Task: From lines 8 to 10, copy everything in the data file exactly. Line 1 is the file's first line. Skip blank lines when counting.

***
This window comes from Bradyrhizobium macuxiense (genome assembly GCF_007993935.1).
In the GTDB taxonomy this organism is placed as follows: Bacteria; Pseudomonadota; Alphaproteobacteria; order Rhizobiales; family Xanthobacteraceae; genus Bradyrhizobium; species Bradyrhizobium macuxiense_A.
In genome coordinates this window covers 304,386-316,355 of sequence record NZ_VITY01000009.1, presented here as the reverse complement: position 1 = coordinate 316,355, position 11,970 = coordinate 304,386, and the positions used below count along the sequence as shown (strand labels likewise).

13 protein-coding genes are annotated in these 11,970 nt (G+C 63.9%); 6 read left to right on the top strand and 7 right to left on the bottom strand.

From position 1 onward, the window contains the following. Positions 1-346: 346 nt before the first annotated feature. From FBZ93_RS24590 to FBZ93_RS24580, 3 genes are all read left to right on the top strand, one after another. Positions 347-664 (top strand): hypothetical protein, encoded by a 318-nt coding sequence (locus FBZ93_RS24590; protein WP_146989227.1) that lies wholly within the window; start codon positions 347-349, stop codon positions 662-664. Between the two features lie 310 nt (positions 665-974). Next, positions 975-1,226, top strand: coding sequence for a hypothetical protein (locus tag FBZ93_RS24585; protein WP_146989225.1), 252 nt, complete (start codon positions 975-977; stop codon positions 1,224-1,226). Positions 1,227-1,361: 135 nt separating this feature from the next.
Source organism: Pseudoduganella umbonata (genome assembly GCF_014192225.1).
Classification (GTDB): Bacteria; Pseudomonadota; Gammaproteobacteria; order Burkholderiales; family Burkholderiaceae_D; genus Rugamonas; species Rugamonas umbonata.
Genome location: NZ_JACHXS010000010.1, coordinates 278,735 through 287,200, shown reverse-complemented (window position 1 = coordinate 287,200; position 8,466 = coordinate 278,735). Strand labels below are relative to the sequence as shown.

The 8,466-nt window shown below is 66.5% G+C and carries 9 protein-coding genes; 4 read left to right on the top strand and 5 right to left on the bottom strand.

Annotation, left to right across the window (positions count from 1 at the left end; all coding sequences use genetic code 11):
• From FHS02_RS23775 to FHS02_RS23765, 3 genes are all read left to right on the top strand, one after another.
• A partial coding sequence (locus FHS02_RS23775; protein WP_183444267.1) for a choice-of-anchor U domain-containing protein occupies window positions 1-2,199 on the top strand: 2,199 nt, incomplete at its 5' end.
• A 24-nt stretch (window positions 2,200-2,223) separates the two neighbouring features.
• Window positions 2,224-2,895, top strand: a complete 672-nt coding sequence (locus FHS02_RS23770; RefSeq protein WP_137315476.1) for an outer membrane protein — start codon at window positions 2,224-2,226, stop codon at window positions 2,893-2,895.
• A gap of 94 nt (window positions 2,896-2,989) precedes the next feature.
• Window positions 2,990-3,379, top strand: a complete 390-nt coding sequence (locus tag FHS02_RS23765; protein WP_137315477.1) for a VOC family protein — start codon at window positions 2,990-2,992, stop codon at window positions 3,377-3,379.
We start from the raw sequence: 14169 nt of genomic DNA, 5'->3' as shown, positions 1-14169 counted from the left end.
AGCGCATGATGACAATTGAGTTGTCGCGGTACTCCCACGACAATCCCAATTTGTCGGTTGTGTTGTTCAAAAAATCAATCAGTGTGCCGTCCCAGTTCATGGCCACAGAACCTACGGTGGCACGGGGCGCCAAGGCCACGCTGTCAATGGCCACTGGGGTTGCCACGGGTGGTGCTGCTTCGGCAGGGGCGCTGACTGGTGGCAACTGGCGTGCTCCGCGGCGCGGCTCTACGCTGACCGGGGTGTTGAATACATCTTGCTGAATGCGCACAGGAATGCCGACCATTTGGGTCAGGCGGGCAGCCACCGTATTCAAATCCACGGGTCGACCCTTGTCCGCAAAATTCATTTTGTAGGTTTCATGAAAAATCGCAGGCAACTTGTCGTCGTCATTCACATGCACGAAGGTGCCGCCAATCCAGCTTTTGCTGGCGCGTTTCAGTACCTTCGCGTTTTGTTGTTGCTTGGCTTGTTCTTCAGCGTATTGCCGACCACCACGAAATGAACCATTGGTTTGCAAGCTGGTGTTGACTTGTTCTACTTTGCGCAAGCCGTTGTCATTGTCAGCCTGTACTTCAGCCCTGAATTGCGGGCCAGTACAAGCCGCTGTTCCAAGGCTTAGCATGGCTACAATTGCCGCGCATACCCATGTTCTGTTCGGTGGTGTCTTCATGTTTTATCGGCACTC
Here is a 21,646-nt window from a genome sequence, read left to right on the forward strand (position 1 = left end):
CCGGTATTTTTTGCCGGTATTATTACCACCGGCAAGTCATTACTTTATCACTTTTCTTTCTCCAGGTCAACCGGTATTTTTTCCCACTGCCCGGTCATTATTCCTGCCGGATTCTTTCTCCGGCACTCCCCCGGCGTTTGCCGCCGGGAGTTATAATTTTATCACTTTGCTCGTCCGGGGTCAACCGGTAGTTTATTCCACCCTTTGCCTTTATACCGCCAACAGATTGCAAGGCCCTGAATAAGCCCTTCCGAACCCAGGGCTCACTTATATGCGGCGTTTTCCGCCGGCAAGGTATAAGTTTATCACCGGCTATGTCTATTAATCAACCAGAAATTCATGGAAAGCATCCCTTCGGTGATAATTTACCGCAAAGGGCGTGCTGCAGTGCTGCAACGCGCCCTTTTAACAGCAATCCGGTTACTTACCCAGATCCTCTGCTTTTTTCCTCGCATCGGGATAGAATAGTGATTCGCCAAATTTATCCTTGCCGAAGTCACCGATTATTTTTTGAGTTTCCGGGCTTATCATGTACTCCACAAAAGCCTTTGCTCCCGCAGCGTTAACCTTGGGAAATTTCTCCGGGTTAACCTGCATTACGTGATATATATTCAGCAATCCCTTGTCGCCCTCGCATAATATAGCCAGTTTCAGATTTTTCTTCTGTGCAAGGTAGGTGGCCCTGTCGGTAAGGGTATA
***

Genome location: NZ_JACHXS010000010.1, coordinates 278,735 through 287,200, shown reverse-complemented (window position 1 = coordinate 287,200; position 8,466 = coordinate 278,735). Strand labels below are relative to the sequence as shown.

The 8,466-nt window shown below is 66.5% G+C and carries 9 protein-coding genes; 4 read left to right on the top strand and 5 right to left on the bottom strand.

Annotation, left to right across the window (positions count from 1 at the left end; all coding sequences use genetic code 11):